Cutting through the Zoning Code: “Overlay Zoning Districts”

Overlay and special control districts are a few of the reasons that some argue the current Philadelphia Zoning Code is, well, bloated. By my reading of the current code, about 48 different provisions go above and beyond the basic zoning classifications. Think you’re in a basic C-2 Commercial District? You better check that you’re not also covered by one of the four dozen provisions, largely located in the “Miscellaneous” section of the current code, that might create a more restrictive environment for you.

Some provisions govern only a few blocks, such as the “North Central Front Street Special District Controls,” which, since August 2009, prohibits new performance venues, retail beer sales, takeout restaurants, and bath houses (among other uses) on the four blocks of Front Street between Girard and Oxford. Others govern only a relative handful of residences, such as the “River Road District Controls” section, which addresses the sewer needs of 40 homes on River Road in Northwest Philadelphia.

But all of them required legislative action by City Council. By my count, 206—that’s right, 206—legislative actions by City Council. Some provisions were passed as part of the same bills, but that’s a lot of time and attention paid to zoning. Nonetheless, this is indeed a responsibility of Council. Even though writing a new code can be seen as akin to pressing the zoning reset button, Philadelphia will surely see new amendments and ordinances as the city changes.

In the meantime, Chapter 14-400 of the new code, a/k/a “Overlay Zoning Districts,” takes—an axe? a torch?—something destructive, anyway, to the stack of special zoning controls. That’s not to say the controls have disappeared entirely. Rather, many of them are folded into the new overlays. The new Center City Overlay consumes just under half of this section, and incorporates many of the extant ordinances.

To address height and bulk concerns on Walnut and Chestnut Streets in Center City, this section also introduces the new sky plane controls that Zoning Code Commission member Peter Kelsen and consultant Don Elliott discussed at the October 6 ZCC meeting. More details will be in the forthcoming Zoning Code Administrative Manual, but the idea is that by addressing the bulk of the building—that is, how much of the sky and daylight it obscures—rather than the height and setbacks alone, more innovative designs will be permitted.

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Reflecting how redevelopment has marched northwards, the Center City Overlay now extends all the way to Girard Avenue, and has a few other tricks up its sleeve. Want to open a new bar or restaurant in Old City that’s not on Market Street? Too bad for you: that use is prohibited, from Walnut to Spring Garden, and from Delaware Avenue to 5th or 7th Street, depending on how far north you are. And any new building and every change to an old one, between Race and Spring Garden and from river to river, must go before the Art Commission for approval.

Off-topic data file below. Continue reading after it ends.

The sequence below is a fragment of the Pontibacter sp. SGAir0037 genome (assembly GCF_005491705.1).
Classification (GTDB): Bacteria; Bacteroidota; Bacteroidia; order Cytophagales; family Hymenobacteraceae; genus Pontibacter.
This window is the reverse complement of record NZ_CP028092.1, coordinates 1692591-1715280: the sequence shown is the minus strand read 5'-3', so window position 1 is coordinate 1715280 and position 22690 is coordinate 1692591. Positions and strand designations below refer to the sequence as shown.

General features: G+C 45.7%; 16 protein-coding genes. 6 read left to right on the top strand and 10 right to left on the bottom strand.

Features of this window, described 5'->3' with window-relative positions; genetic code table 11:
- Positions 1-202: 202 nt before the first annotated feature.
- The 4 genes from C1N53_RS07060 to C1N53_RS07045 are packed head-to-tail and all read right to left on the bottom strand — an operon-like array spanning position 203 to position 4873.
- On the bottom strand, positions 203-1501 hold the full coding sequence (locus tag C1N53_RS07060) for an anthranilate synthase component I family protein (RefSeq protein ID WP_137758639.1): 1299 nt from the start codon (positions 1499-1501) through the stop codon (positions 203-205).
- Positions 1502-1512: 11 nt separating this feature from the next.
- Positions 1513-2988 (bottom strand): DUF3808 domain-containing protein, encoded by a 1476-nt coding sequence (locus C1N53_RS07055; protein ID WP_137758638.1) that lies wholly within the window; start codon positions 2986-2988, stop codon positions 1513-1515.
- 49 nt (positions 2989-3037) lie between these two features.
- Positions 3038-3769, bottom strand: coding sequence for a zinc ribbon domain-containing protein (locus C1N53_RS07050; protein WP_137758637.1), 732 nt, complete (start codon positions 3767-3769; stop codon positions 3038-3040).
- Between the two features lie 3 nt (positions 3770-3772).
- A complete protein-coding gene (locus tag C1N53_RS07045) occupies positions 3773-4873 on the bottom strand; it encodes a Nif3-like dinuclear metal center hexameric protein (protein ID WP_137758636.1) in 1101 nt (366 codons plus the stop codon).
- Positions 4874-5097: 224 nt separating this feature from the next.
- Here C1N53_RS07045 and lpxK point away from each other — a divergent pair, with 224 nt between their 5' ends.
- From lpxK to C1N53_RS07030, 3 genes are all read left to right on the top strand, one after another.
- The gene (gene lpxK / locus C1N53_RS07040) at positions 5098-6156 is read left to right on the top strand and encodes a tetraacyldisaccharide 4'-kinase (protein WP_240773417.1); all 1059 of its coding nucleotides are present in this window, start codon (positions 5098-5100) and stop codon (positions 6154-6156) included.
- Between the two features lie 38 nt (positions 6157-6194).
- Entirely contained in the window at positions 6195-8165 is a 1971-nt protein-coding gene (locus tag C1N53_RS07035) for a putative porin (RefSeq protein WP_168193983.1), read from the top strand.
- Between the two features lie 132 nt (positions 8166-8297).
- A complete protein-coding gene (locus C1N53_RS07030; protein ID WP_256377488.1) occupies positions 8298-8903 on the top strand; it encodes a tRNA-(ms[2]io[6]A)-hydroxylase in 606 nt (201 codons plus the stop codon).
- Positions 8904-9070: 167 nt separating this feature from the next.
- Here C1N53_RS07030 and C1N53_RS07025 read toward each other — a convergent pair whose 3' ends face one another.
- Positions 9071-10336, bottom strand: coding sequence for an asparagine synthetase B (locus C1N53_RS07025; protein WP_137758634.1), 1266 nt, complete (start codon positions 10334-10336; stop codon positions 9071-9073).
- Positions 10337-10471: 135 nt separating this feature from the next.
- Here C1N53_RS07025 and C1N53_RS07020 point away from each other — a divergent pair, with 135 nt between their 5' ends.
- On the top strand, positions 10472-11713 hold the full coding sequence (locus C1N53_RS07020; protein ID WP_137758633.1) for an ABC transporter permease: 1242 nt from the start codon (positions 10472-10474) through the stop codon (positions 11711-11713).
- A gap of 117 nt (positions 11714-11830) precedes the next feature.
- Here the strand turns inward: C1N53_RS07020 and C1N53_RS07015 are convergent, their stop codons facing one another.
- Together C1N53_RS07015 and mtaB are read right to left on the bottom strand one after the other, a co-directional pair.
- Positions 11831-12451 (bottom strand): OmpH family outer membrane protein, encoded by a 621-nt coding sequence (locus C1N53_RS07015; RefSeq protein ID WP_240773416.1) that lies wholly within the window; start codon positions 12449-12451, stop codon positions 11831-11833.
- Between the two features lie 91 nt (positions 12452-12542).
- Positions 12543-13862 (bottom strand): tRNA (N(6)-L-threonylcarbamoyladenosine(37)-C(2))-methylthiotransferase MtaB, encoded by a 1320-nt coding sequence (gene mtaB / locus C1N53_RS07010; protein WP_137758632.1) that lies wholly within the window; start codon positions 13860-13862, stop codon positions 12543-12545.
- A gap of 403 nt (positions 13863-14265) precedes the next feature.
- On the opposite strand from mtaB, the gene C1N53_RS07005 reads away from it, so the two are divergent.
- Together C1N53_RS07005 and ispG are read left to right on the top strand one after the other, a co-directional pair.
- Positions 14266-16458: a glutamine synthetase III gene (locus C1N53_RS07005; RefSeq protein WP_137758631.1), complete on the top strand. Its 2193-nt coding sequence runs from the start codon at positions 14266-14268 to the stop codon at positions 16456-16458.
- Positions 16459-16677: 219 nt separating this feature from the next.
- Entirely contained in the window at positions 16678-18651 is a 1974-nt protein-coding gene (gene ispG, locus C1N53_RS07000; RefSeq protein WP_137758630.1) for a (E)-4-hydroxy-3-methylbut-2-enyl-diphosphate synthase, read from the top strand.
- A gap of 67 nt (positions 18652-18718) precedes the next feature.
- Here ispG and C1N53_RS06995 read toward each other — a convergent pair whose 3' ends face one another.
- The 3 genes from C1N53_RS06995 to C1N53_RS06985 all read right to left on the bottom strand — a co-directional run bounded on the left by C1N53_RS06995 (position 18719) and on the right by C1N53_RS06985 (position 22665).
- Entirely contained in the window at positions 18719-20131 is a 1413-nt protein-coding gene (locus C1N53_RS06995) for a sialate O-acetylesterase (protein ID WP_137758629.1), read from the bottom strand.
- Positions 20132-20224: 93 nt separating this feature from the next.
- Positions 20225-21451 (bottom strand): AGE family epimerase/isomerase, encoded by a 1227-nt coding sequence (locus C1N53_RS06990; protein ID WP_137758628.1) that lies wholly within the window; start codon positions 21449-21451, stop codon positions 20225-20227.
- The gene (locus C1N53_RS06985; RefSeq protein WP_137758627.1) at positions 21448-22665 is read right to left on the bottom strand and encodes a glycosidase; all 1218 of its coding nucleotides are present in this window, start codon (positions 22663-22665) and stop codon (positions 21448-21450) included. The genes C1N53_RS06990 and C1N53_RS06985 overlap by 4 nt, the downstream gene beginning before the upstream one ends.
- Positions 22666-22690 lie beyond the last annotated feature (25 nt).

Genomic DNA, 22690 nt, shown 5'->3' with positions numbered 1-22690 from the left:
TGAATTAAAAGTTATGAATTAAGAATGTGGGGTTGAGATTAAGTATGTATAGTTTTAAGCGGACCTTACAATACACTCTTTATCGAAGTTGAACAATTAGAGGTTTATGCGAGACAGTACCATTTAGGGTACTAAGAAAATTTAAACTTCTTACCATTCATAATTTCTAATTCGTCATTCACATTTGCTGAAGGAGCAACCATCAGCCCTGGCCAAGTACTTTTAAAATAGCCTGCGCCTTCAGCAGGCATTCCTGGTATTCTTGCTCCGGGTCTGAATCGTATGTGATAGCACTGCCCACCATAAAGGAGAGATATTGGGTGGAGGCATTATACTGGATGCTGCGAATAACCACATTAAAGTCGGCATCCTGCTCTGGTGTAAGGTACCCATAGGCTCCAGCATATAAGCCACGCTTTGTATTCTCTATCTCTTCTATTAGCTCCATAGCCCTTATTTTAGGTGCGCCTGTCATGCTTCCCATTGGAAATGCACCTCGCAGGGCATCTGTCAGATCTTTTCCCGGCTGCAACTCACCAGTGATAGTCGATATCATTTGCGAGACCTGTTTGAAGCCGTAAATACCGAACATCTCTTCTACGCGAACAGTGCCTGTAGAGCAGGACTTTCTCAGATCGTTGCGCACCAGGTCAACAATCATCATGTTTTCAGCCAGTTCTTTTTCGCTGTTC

By introducing a new Commercial Mixed-use District, CMX-2.5, the revised code eliminates many special control districts in the city’s residential neighborhoods. In theory, CMX-2.5 accommodates provisions that already established common commercial use regulations for neighborhoods, and appropriate lots will be remapped as CMX-2.5. The only commercial overlays included in the new code are for areas that have unique restrictions outside of what CMX-2.5 accommodates, including East Falls, Germantown Avenue in Chestnut Hill, Main Street and Venice Island in Manyunk, Passyunk Avenue, and Overbrook Farms.

Also staying: Queen Village’s neighborhood conservation overlay, and the area east of Broad Street and immediately south of Temple University keeps its restrictions on multi-unit and rental housing. The Delaware River Conservation District, barely a year old and designed to encourage parks and trails along the river in the Northeast. Another baby overlay approved by City Council in December, the City Avenue Overlay District, also is included, with extensive and specific design standards. And the Wissahickon Watershed Overlay District continues on, because nobody likes it when the Wissahickon floods.

Finally, the last three parts of this section are dedicated to building and noise regulations related to Philadelphia International Airport and Northeast Airport. Two of those three parts are reserved for overlays that are still up for discussion, but will address keeping buildings out of the paths of airplanes, and keeping airplane noise under 65 decibels for nearby residents.

Next episode: Tattoo parlors! Bars! Tobacco! Cell phone towers! Urban farms! Who gets them? Find out when use regulations rear their heads!

Also, Eva Gladstein, the chair of the ZCC, reminds me that if you’re unable to make an open house, the ZCC has a “Virtual Open House” ( that will walk you through zoning issues and changes to the code. It helps guide you to what’s of particular interest to you, so you can avoid doing what I’m doing in this column. The Virtual Open House lets you provide feedback to the ZCC too. Don’t forget that the deadline for written feedback is now November 12, but that’s less than three weeks away.

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